Find out what being bi means to these bisexual people

Tomorrow (23 Sept) marks Bisexuality Day.

It’s seen as a day of both celebration and visibility.

We asked a variety of bisexual people what being bi means to them.

The answers show you just how varied the experience of bisexuality can be.

Regardless of experience though, biphobia and bi erasure are always prevalent issues.

Paige, 21, Australia

‘There was never a moment where I realized “oh I might like girls too.” I was always bisexual I just didn’t know the technical word for it until later on in life. It wasn’t like an epiphany, it was just like “oh it has a label.”

‘For me being bi just feels like a natural thing. I never understood why who you can love is chosen for you. It’s not about being greedy or selfish, it’s about liking both the river and the sea. Girls are pretty and boys are pretty too. I am attracted to both men and women, and it doesn’t matter who I choose to spend my life with. It’s about love, not gender.’

Elena, 22, USA

‘It means that I’m attracted to more than one gender, but I look for different things in the partners of each gender I date. That’s where my distinction between that and pansexual who love people regardless of gender is.’

Bee, 23, UK

‘Bisexuality means queerness. I tend to use queer and bisexual interchangeably. Partly because I can’t let go of the term ‘bi’ which I originally found and identified with. But also because I subscribe to the definition of bisexuality is an attraction to my gender and other genders. I can and want to have romantic, sexual, and other types of relationships with anyone. And also it’s a bit of a fuck you to the convention, to stereotypes, to rules and definitions.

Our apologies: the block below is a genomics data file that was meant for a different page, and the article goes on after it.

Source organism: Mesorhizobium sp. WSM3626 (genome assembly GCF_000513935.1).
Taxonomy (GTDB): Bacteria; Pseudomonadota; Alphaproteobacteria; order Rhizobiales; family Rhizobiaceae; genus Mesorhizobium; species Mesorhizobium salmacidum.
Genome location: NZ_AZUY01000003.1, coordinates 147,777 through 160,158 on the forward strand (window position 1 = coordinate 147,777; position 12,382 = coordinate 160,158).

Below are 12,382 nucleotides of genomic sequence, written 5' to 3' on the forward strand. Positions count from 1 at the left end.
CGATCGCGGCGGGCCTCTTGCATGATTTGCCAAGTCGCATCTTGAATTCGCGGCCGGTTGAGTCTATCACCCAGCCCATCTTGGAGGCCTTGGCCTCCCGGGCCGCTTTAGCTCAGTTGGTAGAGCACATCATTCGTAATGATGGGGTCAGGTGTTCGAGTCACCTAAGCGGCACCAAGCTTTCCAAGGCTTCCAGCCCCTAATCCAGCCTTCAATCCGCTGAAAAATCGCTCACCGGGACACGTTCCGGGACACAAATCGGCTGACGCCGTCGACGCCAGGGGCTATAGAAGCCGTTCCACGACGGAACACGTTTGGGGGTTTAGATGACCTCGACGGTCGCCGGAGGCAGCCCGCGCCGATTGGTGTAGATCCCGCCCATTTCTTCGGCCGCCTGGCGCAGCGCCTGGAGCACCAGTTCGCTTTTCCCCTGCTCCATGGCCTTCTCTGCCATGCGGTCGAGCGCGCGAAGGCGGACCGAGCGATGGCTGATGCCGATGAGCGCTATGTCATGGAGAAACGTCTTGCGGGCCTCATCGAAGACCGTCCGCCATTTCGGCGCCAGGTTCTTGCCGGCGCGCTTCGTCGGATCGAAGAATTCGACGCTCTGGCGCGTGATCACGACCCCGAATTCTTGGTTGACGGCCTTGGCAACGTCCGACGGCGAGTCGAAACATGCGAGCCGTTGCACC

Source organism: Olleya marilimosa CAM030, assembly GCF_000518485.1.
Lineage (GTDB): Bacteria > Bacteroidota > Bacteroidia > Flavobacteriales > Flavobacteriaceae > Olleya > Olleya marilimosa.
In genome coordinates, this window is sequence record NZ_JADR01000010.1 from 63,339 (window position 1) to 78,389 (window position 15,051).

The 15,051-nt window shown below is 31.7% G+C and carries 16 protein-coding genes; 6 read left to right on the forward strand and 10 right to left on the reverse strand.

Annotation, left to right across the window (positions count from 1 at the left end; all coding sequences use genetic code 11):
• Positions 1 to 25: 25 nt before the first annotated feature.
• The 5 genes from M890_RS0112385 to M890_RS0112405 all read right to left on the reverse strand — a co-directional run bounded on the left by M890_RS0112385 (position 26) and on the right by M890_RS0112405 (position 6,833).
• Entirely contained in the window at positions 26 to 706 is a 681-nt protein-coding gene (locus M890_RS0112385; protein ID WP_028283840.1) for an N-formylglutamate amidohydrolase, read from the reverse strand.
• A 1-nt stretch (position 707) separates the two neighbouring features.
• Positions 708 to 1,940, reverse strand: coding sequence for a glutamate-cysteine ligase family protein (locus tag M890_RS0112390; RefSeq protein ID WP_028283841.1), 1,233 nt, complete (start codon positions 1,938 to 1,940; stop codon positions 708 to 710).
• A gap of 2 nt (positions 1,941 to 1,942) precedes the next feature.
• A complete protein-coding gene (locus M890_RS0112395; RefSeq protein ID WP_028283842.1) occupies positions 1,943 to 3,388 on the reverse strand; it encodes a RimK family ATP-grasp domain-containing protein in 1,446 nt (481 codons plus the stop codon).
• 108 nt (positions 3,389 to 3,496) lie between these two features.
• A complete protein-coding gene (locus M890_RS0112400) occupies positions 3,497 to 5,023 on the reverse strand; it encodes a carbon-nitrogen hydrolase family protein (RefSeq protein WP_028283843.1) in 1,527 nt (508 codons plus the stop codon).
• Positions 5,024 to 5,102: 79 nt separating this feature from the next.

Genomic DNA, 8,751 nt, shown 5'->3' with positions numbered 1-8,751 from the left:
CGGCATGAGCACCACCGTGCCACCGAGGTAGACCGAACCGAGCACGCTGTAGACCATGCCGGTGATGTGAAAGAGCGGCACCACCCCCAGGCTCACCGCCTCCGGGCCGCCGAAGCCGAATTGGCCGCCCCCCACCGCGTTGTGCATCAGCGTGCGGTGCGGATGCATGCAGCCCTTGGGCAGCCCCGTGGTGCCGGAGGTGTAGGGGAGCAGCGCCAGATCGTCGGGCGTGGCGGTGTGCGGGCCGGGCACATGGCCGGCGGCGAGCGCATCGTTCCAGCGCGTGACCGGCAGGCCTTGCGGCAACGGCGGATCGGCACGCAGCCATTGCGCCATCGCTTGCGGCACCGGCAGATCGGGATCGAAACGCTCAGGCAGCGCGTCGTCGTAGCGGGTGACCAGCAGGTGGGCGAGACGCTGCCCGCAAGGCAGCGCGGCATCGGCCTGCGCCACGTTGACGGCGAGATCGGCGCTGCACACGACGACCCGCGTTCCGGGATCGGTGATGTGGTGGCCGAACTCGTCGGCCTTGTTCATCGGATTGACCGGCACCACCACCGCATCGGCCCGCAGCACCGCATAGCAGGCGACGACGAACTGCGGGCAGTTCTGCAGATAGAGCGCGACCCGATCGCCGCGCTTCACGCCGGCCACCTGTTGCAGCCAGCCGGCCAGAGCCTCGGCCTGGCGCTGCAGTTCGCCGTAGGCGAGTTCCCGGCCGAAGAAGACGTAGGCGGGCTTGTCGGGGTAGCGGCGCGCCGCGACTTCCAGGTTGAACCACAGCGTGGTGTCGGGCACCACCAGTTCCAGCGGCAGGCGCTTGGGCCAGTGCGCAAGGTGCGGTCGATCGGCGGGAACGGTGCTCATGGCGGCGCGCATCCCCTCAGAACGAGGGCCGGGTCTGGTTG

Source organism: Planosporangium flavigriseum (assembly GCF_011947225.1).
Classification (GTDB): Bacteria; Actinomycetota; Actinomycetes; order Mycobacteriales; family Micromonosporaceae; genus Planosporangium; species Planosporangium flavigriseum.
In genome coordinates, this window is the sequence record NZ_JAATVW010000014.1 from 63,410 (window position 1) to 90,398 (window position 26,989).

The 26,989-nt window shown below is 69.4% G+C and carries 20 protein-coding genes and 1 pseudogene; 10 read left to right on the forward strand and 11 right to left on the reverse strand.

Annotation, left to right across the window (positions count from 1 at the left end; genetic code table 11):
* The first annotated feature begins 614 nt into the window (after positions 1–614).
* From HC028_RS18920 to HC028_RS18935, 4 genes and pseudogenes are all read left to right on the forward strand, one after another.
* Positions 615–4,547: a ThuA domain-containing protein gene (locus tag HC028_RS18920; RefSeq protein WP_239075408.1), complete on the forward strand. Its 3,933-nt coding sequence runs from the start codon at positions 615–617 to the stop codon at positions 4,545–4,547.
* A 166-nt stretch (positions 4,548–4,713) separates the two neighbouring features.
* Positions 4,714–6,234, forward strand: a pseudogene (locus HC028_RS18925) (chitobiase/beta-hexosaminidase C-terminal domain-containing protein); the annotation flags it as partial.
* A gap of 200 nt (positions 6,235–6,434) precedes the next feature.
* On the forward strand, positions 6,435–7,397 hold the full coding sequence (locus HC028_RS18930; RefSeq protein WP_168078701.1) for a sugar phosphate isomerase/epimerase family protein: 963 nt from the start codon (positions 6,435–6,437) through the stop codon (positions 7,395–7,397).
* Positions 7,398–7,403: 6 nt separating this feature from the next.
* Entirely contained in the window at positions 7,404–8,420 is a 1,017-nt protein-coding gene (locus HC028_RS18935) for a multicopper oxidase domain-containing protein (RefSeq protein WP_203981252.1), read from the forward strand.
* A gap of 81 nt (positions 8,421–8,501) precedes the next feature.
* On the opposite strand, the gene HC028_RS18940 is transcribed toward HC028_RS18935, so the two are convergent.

‘Sadly, bisexuality has also meant stigma. It often means biphobia. It means not feeling “gay enough” for some of my queer friends, but not straight enough to be accepted by the mainstream. It has meant being sexualized and demonized in the same sentence. It has meant difficult conversations, where I am repeatedly coming out and explaining myself. It means I have not been allowed to be myself because others do not ‘agree’ or accept it. It has at times meant I felt excluded, isolated, and confused.

‘Ultimately, bisexuality means love. It determines who and how I love. I am currently in a monogamous relationship with a cis bisexual man. People look at us and assume we are a straight couple, but we are queer as hell and our love is as real as anyone else’s. I am so full of love, of so many kinds. I love my queer friends, they are my chosen family, and I have a special bond with my fellow bi pals. And, to be honest, I love myself. I love being bi and wouldn’t ever want to change who I am.’

Bisexuals at Pride in London.Bis of Colour

Bisexuals at Pride in London.

Alexis, 21, USA

‘Being bisexual to me means that I can be myself. Live the life I want to, love who I love, and do what I want to do. Being bisexual, doesn’t mean significant anything really, it’s just a part of what makes me, me.’

Ary, 40, UK

‘To be honest, I feel…

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